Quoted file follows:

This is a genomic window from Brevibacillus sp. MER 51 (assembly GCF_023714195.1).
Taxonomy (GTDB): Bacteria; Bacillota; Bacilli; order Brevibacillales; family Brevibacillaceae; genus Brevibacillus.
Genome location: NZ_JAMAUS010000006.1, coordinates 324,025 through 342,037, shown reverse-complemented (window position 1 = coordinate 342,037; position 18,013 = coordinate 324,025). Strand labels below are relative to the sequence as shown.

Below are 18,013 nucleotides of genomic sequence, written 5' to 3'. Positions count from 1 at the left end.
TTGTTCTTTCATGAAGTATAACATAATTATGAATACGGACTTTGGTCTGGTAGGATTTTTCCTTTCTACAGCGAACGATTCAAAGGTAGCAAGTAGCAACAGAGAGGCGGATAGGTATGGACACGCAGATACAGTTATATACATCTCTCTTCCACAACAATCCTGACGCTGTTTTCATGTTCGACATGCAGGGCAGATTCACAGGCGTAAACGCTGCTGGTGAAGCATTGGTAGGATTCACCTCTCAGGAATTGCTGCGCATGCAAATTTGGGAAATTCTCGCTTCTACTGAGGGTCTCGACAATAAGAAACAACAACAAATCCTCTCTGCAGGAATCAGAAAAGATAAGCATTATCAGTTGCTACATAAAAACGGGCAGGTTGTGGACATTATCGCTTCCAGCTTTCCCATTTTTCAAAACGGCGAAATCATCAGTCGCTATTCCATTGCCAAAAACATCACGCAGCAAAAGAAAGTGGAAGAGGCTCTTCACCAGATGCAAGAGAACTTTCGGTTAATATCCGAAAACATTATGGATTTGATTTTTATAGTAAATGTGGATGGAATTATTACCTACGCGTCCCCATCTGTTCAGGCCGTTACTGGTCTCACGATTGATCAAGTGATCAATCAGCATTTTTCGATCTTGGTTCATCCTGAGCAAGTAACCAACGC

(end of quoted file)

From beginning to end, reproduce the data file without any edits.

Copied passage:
This is a genomic window from Brevibacillus sp. MER 51 (assembly GCF_023714195.1).
Taxonomy (GTDB): Bacteria; Bacillota; Bacilli; order Brevibacillales; family Brevibacillaceae; genus Brevibacillus.
Genome location: NZ_JAMAUS010000006.1, coordinates 324,025 through 342,037, shown reverse-complemented (window position 1 = coordinate 342,037; position 18,013 = coordinate 324,025). Strand labels below are relative to the sequence as shown.

Below are 18,013 nucleotides of genomic sequence, written 5' to 3'. Positions count from 1 at the left end.
TTGTTCTTTCATGAAGTATAACATAATTATGAATACGGACTTTGGTCTGGTAGGATTTTTCCTTTCTACAGCGAACGATTCAAAGGTAGCAAGTAGCAACAGAGAGGCGGATAGGTATGGACACGCAGATACAGTTATATACATCTCTCTTCCACAACAATCCTGACGCTGTTTTCATGTTCGACATGCAGGGCAGATTCACAGGCGTAAACGCTGCTGGTGAAGCATTGGTAGGATTCACCTCTCAGGAATTGCTGCGCATGCAAATTTGGGAAATTCTCGCTTCTACTGAGGGTCTCGACAATAAGAAACAACAACAAATCCTCTCTGCAGGAATCAGAAAAGATAAGCATTATCAGTTGCTACATAAAAACGGGCAGGTTGTGGACATTATCGCTTCCAGCTTTCCCATTTTTCAAAACGGCGAAATCATCAGTCGCTATTCCATTGCCAAAAACATCACGCAGCAAAAGAAAGTGGAAGAGGCTCTTCACCAGATGCAAGAGAACTTTCGGTTAATATCCGAAAACATTATGGATTTGATTTTTATAGTAAATGTGGATGGAATTATTACCTACGCGTCCCCATCTGTTCAGGCCGTTACTGGTCTCACGATTGATCAAGTGATCAATCAGCATTTTTCGATCTTGGTTCATCCTGAGCAAGTAACCAACGC